The Biggest Myths About DUI in Georgia
Most people have a basic understanding of driving under the influence (DUI) and what can happen as a result. From accidents and injuries to license suspension and jail time, a DUI can result in serious criminal charges.
If you are facing a DUI charge in Georgia, there are several things to know that could help increase your odds of the best possible outcome for your case.
There are two types of DUI offenses in Georgia. A less safe offense means that the prosecutor must prove that your driving ability was compromised through the use of drugs or alcohol using officer or eyewitness testimonies. Eyewitness testimonies are purely subjective, meaning that this is a case you can definitely fight with the right defense attorney in Georgia.
A per se case is based on your blood alcohol (BAC) level at the time you were operating the vehicle. If you are over the age of 21, the legal BAC limit is 0.08%. If you are underage or a commercial driver, the BAC limit is lower at 0.02% and 0.04% respectively. While your driving may not have been impaired, your BAC alone is grounds for a DUI charge and possible conviction. In a per se case, a defense attorney can use the breathalyzer or blood test to look for potential errors or other factors that would contribute to inaccurate readings or other issues.
Common DUI Myths
If you’ve been charged with a DUI in Georgia, you’ve probably started looking into what will happen next. However, there are some common misconceptions about DUI in Georgia that can lead to poor judgments and outcomes in your case.
DUIs come off your record after 7 years
This is false. In Georgia, a DUI is a misdemeanor traffic offense and stays on your permanent record forever. Running a red light or speeding are misdemeanor traffic offenses unrelated to DUI that are removed after seven years and are only used for insurance and traffic points.
A DUI can be expunged
While minor traffic offenses can be expunged, a DUI cannot unless one of two things happens. If you take your case to trial and are found not guilty of any related DUI charges, it will not appear on your record. If the state completely dismisses all of your charges, those charges will not appear on your record.
A reduction in charges doesn’t mean that the charges won’t show up on your record either. While a DUI can be reduced to reckless driving in some cases, the reduction doesn’t mean that the charges have been entirely dismissed.
With an Attorney, Charges Will Always Be Reduced or Dismissed
Hiring an attorney is necessary when it comes to facing DUI charges, but does it always mean the charges will be reduced or dismissed? Not in the U.S. A decision to reduce any DUI charges to reckless driving is solely up to the prosecutor for your case. While having an attorney and good representation to defend your case does increase your chances of a possible reduction in charges, it is not always guaranteed.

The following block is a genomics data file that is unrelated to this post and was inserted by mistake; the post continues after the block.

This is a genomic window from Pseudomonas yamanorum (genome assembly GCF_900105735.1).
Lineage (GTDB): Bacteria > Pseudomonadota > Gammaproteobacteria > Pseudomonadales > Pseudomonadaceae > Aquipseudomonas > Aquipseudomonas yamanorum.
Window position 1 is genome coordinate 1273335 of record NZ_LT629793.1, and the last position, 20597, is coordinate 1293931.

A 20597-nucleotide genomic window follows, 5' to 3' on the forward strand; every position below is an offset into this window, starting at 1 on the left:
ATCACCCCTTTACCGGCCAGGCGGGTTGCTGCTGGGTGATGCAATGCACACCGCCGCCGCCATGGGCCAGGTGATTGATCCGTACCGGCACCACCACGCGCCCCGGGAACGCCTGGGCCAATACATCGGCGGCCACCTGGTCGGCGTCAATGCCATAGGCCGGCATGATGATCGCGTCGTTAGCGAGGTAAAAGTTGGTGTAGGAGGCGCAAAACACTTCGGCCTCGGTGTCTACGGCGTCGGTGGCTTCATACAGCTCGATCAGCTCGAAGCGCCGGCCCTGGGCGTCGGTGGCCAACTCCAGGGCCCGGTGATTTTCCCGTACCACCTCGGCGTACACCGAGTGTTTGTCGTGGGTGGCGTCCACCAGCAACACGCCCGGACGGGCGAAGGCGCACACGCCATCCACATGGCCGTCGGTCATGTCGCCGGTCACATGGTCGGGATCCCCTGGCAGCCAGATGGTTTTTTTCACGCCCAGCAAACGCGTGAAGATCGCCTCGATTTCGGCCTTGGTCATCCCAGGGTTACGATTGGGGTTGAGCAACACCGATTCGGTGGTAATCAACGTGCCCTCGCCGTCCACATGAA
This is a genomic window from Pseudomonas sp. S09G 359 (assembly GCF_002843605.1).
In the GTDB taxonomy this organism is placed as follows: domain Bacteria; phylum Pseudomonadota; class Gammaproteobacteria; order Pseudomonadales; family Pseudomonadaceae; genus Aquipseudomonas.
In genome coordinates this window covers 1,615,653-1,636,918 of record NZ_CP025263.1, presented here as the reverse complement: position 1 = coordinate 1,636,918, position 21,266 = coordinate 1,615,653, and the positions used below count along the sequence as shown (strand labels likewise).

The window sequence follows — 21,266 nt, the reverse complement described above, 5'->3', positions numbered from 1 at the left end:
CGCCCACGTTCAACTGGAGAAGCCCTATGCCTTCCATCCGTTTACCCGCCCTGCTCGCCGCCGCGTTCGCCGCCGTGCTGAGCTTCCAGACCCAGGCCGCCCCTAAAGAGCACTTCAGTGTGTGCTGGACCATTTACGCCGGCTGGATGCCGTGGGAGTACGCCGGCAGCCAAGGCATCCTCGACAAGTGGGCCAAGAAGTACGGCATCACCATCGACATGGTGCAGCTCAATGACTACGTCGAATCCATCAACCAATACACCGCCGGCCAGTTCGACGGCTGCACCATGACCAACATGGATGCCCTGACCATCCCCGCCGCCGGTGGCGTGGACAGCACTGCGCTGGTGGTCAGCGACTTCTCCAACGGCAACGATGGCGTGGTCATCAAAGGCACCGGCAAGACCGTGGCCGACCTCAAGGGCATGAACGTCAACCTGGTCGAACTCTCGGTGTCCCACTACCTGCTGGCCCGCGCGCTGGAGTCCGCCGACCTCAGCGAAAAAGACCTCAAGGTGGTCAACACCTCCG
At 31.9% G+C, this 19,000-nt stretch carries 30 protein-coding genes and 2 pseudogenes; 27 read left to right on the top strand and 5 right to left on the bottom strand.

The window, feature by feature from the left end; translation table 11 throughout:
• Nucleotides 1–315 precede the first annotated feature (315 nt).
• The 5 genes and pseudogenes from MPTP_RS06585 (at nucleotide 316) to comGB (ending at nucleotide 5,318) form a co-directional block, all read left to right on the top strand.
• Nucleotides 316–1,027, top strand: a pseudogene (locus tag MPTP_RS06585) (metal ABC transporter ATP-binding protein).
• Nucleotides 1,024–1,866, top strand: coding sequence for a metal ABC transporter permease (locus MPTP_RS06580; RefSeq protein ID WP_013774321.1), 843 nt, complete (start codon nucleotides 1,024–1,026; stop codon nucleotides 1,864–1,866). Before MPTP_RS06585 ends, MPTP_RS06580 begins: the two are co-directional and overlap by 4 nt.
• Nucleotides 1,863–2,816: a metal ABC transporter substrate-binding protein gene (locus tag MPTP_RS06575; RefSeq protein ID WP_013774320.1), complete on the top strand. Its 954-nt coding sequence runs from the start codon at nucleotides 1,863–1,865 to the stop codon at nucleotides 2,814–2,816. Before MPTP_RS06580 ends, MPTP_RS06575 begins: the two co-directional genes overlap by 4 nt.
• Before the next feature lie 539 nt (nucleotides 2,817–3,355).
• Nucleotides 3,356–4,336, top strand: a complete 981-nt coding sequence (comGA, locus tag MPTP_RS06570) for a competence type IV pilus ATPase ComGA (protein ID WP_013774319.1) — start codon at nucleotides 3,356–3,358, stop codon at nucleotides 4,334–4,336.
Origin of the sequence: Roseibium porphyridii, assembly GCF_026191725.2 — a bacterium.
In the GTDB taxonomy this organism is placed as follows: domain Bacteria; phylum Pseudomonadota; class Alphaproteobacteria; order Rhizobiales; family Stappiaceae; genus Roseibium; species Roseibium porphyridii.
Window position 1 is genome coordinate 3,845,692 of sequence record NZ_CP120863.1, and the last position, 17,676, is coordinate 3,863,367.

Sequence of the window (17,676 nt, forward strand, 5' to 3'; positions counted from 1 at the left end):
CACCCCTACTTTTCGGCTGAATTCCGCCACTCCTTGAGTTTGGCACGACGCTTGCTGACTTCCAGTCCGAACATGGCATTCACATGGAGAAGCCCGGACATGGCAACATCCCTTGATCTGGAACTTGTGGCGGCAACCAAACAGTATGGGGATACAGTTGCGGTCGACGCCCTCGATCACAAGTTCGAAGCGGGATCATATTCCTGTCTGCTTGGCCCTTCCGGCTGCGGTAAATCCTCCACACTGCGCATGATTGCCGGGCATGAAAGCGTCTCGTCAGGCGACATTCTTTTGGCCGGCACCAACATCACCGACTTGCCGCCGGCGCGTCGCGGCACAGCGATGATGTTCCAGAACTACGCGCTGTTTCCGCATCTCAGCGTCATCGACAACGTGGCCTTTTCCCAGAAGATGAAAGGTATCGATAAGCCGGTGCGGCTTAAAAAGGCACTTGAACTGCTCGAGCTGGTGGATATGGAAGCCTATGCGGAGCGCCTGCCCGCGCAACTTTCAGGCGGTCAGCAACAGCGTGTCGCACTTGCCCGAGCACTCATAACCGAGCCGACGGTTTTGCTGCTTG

You Can Drive Until Your Court Date
When you are charged with a DUI in Georgia, you only have 30 days to file a court appeal. If this doesn’t occur within the 30-day period, your license will be suspended. Being told you can drive on the DDS-1205 form is false. That form is specifically for the 30-day appeal process as indicated on the back of the form.
Out Of Jurisdiction Arrests are Unlawful
Suppose an officer pulls you over to test your BAC just a couple of miles outside his jurisdiction area and arrests you for driving under the influence. This is actually a legal arrest.
Most police officers can pull someone over outside their assigned city or county. University police departments have limited jurisdiction (i.e. university campuses to which they are assigned), but most officers and deputy sheriffs have arrest powers beyond jurisdiction areas. If an officer from another jurisdiction pulls you over for a DUI, they will then hand you over to the local authorities and let them take it from there.
DUI Laws are the Same Throughout the U.S.
Each state maintains its own laws when it comes to DUIs and more. Georgia DUI laws specifically are very different from other states and are ranked the second toughest DUI laws in the United States. This is based on both punishments and driver’s license consequences resulting from a DUI.
Criminal Defense Attorney Andrew L. Schwartz
If you have been charged with a DUI in Marietta, Georgia, look no further than Criminal Defense Attorney Andrew L. Schwartz.
Dedicated to defending the rights and freedom of those accused of a serious felony or misdemeanor crimes such as a DUI, Schwartz will take the time to out-prepare the prosecution and explain the criminal law process to you every step of the way.
Contact Andrew L. Schwartz today for a no-obligation, free legal consultation.